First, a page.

Every family has one. A secret that pervades the air at family gatherings like the smell of moth balls. A death, a betrayal, an imprisonment. A relative that falls from the family tree and vanishes without a trace. Secrets roll through the dust of generations like fragile tumble weeds. Sometimes they’re collected, fashioned into tales that are embellished with bright beads of drama, or muted strands of omission. Sometimes they’re made more colourful, more heroic, to lighten the terrifying darkness, conceal the senseless waste.
Film and literature depict the flawed hero. The Black Sheep, the Sacrificial One who becomes the Redeemer. The Rebel, the circuit breaker, who fracks atrophied denial in the palisades of silence. Sarah Polley, in her documentary Stories We Tell explores the twisted thread of secrets in her own family when she discovers that her mother and Montreal producer Harry Gulkin sequestered their love. That she was born of their hidden passion.
In Willful Blindness: Why We Ignore the Obvious at Our Peril, author Margaret Heffernan explores the subtle and pervasive ways we choose, sometimes consciously but mostly not, to remain unseeing in situations where “we could know, and should know, but don’t know because it makes us feel better not to know.”
And yet, we do know. Many of us spend much of our lives moving forwards, never daring to look back. At first, we may run like the Gingerbread Man, as fast as we can, to escape the dark shadows of our inheritance. Or like Bluebeard, we keep the gruesome corpses of our memories locked away with the key that bleeds. Perhaps we stuff the dark terror of our past into a glass bottle where it floats across the sea but eventually washes up on the shores of future generations. Family secrets are intuited even by young children, unpicked, uncovered, with the best intentions by loving parents who wish to protect them from what they perceive as a dangerous truth. So often it is in our families we inherit secrets and lies and encounter conflicts and complexes that have ossified over many generations. Sometimes it is helpful to revisit the past. Sometimes it is not.
There are some truths that in the telling of them, vindicate and heal. There may be some truths that leave exit wounds that shatter our lives forever.
Esther Perel, author of Mating in Captivity, and now, The State of Affairs, examines the modern western notion of truth-telling in this age of transparency.“ In America, lying can never be an act of caring. We find it hard to accept that lying would be protective, this is an unexamined idea. In some countries, not telling, or a certain opaqueness, is an act of respect. Also, maybe the opposite of transparency isn’t intimacy, it’s aggression. People sometimes tell for their own good, as an act of aggression.”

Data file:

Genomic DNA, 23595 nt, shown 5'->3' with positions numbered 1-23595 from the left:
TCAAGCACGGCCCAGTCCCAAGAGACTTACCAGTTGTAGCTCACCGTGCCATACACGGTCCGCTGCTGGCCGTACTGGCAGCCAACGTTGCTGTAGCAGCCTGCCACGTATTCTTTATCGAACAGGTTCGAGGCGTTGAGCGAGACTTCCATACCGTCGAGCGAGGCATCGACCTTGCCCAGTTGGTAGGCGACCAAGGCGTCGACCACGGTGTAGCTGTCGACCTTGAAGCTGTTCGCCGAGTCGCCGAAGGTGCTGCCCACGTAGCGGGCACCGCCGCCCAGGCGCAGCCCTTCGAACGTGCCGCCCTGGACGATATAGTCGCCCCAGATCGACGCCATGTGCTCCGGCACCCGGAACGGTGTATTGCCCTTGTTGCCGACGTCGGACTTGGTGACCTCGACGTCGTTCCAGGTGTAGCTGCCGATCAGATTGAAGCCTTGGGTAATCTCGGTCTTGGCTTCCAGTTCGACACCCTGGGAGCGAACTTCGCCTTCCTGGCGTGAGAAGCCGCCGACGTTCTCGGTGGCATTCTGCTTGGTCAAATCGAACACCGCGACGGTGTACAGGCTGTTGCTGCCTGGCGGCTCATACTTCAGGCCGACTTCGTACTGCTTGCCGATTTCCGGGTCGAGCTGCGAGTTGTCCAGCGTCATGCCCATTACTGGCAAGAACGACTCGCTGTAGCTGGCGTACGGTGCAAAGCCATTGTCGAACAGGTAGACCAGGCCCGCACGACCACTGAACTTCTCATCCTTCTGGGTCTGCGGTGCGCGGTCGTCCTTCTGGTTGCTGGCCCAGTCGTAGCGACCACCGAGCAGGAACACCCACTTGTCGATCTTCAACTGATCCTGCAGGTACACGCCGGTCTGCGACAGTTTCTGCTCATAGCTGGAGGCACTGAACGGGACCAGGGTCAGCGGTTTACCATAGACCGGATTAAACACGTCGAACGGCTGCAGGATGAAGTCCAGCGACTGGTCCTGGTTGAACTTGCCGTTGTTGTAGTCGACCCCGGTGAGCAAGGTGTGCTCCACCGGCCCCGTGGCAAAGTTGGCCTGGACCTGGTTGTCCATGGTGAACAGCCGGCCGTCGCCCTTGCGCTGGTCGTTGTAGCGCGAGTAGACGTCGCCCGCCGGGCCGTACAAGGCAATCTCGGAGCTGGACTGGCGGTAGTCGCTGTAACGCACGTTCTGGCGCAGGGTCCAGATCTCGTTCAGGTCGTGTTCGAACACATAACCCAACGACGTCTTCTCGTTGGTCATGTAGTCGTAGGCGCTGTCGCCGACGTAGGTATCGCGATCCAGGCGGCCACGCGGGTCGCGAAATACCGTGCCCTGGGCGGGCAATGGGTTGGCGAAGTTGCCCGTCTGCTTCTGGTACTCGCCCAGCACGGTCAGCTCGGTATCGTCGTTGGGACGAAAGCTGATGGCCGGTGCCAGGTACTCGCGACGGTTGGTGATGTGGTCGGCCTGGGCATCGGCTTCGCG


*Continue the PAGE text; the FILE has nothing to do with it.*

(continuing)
The astrology this month highlights our assumptions about truth and justice: The Taurus Moon is clad in sensuous silks as she receives her consort on Saturday, November 4th. She’s ripe bellied and swollen as she burns away the veils of illusion, shining her light on those things concealed by darkness. Mercury moves into Sagittarius on November 5th, followed by Venus in Scorpio on November 7th, augmenting Jupiter’s predilection for telling the truth. Already, Jupiter in Scorpio has revealed the rapacious sexual predation that has pervaded patriarchy for centuries. Tumescent sexual predators have commanded positions of power during every twelve-year cycle of Jupiter in Scorpio in human history. So why, at the time of the 2017 ingress of Jupiter into Scorpio have so many been outed for past abuse? Pluto’s slow transit through Capricorn may certainly be smoking out all that is rotten in a modern society that pays lip-service to human rights and equality. And Chiron has been in tense square to Saturn which could be interpreted as a wounding by authority figures (December 2016-December 2017.) Eris, sister of Mars, was“discovered” in 2005 when Jupiter was last in Scorpio, signifying a new archetype, interacting with human consciousness. Eris is associated with chaos, discord, and strife and the outraged Feminine is the zeitgeist of these times as Mother Earth groans, and greed and aggrandisement crack the structures of state and big business.
On November 13th, Venus, lusty goddess of Love merges in the night skies with Jupiter, infamous in myth for his insatiable sexual appetite and unbridled grandiosity. As Jupiter emerges from the glare of the Sun and rises radiantly in the East in late November, expect more revelations of cads and crooks who hold high office.
Joseph Marshall, Lakota teacher, writer and story teller tells how he would go out walking with his grandfather, sometimes for miles. “He had this curious little habit of stopping and then he would turn me around, grab me by my shoulders and he would say, Grandson, look back at the way we came. So, I would. I finally asked him, Grandpa, why are you making me look back? He said, Because, Grandson, one of these times I’m going to send you down this trail by yourself and if you don’t remember the way you came, you will be lost. To me, that is the greatest lesson I ever learned about history and about the past. Our past makes us who we are, makes us what we are.”
Like racehorses, some of us are destined to be weighted more heavily from the start. Perhaps in looking back, we learn how to walk bravely in the dark. We may glimpse in the stories, the strength, the creativity, the courage of those who have walked before us. In their pain we discover the portal to our fragility. In the opaqueness of their secrets, the bright spark of Divinity concealed in the soft folds of their humanity. Perhaps in looking back, we look to the future, to a life on earth with a new vision for those yet unborn. Perhaps in looking back to the past, we will remember the way we came and discern when to speak and when to stay silent.